After sleeping in the Almaty-1 train station we boarded our first Kazakh train at 5:12am bound for Tashkent, Uzbekistan. The train arrived a bit early and no one knew which car or cabin we were meant to be in, and in our limited (ok, non-existent) Russian we had a bit of trouble finding our births. Once situated in car number 9 we discovered we were meant to be in bunks 13 and 16. A very old, very sickly man who was thinner than a pencil and paler than paper was sleeping fitfully in my bunk while a giant, fecal-covered bag was resting on Mike’s bunk. The train attendant/scariest looking man on the planet approached us and heaved the heavy bag up over his head and threw it atop the birth above ours and ordered us up into two bunks. He came back five minutes later and demanded 700T from us to buy sheets for the bunks. I doubt anyone else paid but seeing as he was the largest shirtless Russian we’d ever seen we forked over the money (we later learned everyone did indeed pay for their sheets).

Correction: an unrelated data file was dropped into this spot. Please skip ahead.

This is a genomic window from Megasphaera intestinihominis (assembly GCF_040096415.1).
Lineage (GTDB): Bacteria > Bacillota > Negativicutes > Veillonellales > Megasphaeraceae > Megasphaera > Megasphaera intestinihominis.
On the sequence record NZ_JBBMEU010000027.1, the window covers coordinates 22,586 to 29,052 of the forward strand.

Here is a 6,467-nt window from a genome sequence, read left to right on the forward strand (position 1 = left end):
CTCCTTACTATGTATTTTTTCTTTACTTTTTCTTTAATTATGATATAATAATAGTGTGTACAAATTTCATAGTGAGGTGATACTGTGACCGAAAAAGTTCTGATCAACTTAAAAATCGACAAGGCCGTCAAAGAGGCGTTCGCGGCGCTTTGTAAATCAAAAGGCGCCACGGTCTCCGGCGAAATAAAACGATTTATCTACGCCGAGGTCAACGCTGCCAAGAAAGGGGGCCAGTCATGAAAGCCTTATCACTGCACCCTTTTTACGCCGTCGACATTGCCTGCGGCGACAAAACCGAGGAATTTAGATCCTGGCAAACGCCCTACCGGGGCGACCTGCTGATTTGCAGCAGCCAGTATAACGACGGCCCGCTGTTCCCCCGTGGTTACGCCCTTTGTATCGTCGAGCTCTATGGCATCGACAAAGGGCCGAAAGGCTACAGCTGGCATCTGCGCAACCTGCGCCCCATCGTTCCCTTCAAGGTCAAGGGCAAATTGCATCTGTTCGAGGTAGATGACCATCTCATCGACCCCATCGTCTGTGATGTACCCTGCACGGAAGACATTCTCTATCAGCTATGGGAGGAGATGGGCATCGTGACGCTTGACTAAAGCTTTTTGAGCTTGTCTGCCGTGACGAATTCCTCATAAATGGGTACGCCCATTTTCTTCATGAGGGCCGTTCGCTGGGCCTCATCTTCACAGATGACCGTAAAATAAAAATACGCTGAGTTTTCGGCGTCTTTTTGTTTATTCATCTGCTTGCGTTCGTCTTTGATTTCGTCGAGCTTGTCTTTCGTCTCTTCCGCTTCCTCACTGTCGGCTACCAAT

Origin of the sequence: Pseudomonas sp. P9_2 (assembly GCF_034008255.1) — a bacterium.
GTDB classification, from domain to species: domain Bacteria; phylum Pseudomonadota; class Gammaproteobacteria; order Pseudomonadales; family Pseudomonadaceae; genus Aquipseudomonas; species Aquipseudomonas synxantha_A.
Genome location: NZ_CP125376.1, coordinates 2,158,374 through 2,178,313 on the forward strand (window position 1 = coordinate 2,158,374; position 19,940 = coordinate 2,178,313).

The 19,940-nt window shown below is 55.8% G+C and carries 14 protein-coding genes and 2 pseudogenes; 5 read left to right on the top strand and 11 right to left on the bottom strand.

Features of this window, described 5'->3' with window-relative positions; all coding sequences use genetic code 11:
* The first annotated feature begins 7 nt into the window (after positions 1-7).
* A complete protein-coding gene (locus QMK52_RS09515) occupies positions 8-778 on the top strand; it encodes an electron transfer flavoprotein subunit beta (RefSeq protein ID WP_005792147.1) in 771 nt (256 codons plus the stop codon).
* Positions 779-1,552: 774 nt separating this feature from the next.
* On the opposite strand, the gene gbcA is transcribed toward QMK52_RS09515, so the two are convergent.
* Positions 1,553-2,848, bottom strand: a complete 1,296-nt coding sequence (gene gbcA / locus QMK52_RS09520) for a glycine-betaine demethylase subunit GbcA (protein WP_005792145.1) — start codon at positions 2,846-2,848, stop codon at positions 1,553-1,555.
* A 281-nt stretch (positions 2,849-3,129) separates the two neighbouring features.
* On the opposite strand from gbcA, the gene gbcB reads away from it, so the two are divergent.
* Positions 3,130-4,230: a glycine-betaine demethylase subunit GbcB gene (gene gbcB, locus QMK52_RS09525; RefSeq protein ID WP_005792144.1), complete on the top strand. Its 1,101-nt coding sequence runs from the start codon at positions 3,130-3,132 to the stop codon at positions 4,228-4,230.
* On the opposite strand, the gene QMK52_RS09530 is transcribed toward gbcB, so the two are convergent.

I’ll pause here to describe the train. Once in car 9 we were met with the most pungent aroma of vomit, human sweat, excrement and burnt hair. The smell was so string it made the skin around my eyes itch. The interior was paneled in fake wooden siding with bunks 2 high with a third bunk for baggage. Nowhere were there safety rails or hand grips. The tiny isle held additional bunks which doubled as benches. The bathroom was a tiny room with a stainless steel western toilet that was so stained and textured from years of use that it looked like a rusty old ship port hole.
Somehow, and probably because we had not really slept in the train station the night before, we fell asleep in our tiny bunks (so thin in width that you had to lay on your side or you’d roll onto the floor and get hepatitis. Throughout the night we made long stops in the middle of nowhere, literally the train would stop in a field and then, at random, take off again. By 8am the lights were flicked on and we rolled into a station for a brief stop only to discover that we had only gone about 20 miles down the tracks. Amazed, Mike set off to ask someone when we arrived in Tashkent. We had heard that it was a 12 hour ride, but that turned out only to have been true several years ago. Instead of arriving 12 hours later at 5pm we found out we would arrive 24 hours later at 4am the next day. We had no food, only a little bit of money in Tenge and the smell of vomit was making us nauseous.